(Български) Проф. Виолета Йотова – лектор на XIIІ Национална конференция за редки болести и лекарства сираци
Institute for Rare Diseases’ 11-th EU project launched – BUR-EB: Changes in the Socio-economic Burden of Epidermolysis Bullosa in Europe
Epidermolysis Bullosa (EB) is a rare genetic skin disorder with no cure that places an enormous social and economic burden on patients and their families. Studies on this burden are scarce. The BUR-EB project aims to estimate the socio-economic burden of EB in 6 EU countries (Spain, France, Germany, Italy, Hungary and Bulgaria), and to compare it to data collected 10 years ago in the BURQOL-RD project.
Data related to the impact of EB on every-day life will be collected from affected persons and their caregivers via an anonymous survey in collaboration with clinicians and patient organizations (DEBRA). Based on the results, information materials will be developed to help patients and their families cope better with the illness.
BUR-EB offers an opportunity to observe how the social and economic impact of EB has changed over the last decade and how these changes could be related to the health and social policies implemented during that period.
More info you can find on the BUR-EB project website.
(Български) Доц. д-р Анна Попова – лектор на XIIІ Национална конференция за редки болести и лекарства сираци
(Български) Проф. Д-р Веселина Горанова-Маринова – лектор на XIIІ Национална конференция за редки болести и лекарства сираци
(Български) Акад. Драга Тончева – лектор на XIIІ Национална конференция за редки болести и лекарства сираци
April 17, 2022 is World Hemophilia Day. The theme of the event this year is “Access for All: Partnership. Policy. Progress. Engaging your government, integrating inherited bleeding disorders into national policy”. This important event is about bringing the global bleeding disorders community together. By raising awareness and bringing hemophilia and other inherited bleeding disorders to the attention of policymakers, we can increase sustainable and equitable access to care and treatment. The world continues to be affected by the COVID-19 pandemic and the conflict in Ukraine, but one thing hasn’t changed: we are still in this together, and we will always be stronger together as a community in our shared vision of “Treatment for All”.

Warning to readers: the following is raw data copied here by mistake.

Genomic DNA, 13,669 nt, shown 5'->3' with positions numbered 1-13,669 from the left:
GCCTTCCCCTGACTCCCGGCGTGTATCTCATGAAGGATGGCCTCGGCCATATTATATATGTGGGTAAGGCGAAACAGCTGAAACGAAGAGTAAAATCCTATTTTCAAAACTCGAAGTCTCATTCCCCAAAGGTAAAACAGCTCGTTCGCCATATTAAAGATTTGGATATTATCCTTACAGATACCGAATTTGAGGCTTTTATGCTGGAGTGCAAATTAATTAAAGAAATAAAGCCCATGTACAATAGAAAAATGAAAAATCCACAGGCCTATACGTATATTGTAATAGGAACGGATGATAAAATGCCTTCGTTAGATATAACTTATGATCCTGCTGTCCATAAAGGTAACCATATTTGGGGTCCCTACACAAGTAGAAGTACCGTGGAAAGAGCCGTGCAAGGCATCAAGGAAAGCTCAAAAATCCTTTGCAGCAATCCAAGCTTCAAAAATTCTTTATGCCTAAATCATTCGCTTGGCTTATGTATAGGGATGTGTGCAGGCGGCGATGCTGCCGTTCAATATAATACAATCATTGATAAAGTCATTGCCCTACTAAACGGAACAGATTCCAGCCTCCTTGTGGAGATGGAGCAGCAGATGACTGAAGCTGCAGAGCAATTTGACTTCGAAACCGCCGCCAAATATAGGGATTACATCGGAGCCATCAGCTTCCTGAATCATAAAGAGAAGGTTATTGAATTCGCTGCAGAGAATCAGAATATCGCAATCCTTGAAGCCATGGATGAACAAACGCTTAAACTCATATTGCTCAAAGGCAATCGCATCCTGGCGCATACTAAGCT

“World Hemophilia Day is day for people who have been affected by a bleeding disorder—either because they have one, or because they care for someone who does. But we can’t forget that governments play a critical role. It’s important that they recognize bleeding disorders and assist people who have a condition in their countries.”
— Cesar Garrido, WFH President
About hemophilia and other bleeding disorders
In people with bleeding disorders, the blood clotting process doesn’t work properly, with the result that they can bleed for longer than normal, and some people may experience spontaneous bleeding into joints, muscles, or other parts of their bodies which can lead to developmental and permanent mobility issues. The overwhelming majority of people living with inherited bleeding disorders around the world still do not have access to diagnosis, treatment and care.
To learn more about World Hemophilia Day, please visit wfh.org/world-hemophilia-day.
The American College of Rheumatology (ACR) has established a new guideline for Rheumatologists treating Kawasaki Disease which is a rare inflammatory disease characterized by an acute febrile, systemic, self-limiting, medium-vessel vasculitis primarily affecting children.
Read the new guideline here.
On February 28 – the Rare Disease Day, prof. Stefanov will present a talk on “Rare Diseases – a Challenge to the Medicine”
28.02.2022, 18:00 hrs
Join trough Zoom: https://zoom.us/j/93549789437
Pass code : 93549789437